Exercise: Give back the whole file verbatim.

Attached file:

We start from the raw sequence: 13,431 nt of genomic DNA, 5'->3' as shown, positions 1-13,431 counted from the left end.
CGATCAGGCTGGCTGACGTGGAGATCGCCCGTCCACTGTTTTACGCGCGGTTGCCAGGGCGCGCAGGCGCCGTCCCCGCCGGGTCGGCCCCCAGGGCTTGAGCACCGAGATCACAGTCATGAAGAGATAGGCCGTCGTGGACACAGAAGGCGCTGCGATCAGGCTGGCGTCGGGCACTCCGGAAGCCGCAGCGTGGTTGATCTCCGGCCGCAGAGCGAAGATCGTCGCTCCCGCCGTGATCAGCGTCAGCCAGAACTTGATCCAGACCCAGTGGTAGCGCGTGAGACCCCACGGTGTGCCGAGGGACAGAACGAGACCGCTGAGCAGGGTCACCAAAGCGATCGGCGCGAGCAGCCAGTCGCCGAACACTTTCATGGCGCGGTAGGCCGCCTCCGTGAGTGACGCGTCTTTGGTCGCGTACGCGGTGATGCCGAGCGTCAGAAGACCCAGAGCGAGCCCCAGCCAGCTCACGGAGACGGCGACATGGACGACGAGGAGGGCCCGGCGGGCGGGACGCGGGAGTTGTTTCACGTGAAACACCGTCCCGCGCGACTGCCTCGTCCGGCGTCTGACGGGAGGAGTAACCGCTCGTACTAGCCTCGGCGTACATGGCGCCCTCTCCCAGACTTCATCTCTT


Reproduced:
We start from the raw sequence: 13,431 nt of genomic DNA, 5'->3' as shown, positions 1-13,431 counted from the left end.
CGATCAGGCTGGCTGACGTGGAGATCGCCCGTCCACTGTTTTACGCGCGGTTGCCAGGGCGCGCAGGCGCCGTCCCCGCCGGGTCGGCCCCCAGGGCTTGAGCACCGAGATCACAGTCATGAAGAGATAGGCCGTCGTGGACACAGAAGGCGCTGCGATCAGGCTGGCGTCGGGCACTCCGGAAGCCGCAGCGTGGTTGATCTCCGGCCGCAGAGCGAAGATCGTCGCTCCCGCCGTGATCAGCGTCAGCCAGAACTTGATCCAGACCCAGTGGTAGCGCGTGAGACCCCACGGTGTGCCGAGGGACAGAACGAGACCGCTGAGCAGGGTCACCAAAGCGATCGGCGCGAGCAGCCAGTCGCCGAACACTTTCATGGCGCGGTAGGCCGCCTCCGTGAGTGACGCGTCTTTGGTCGCGTACGCGGTGATGCCGAGCGTCAGAAGACCCAGAGCGAGCCCCAGCCAGCTCACGGAGACGGCGACATGGACGACGAGGAGGGCCCGGCGGGCGGGACGCGGGAGTTGTTTCACGTGAAACACCGTCCCGCGCGACTGCCTCGTCCGGCGTCTGACGGGAGGAGTAACCGCTCGTACTAGCCTCGGCGTACATGGCGCCCTCTCCCAGACTTCATCTCTT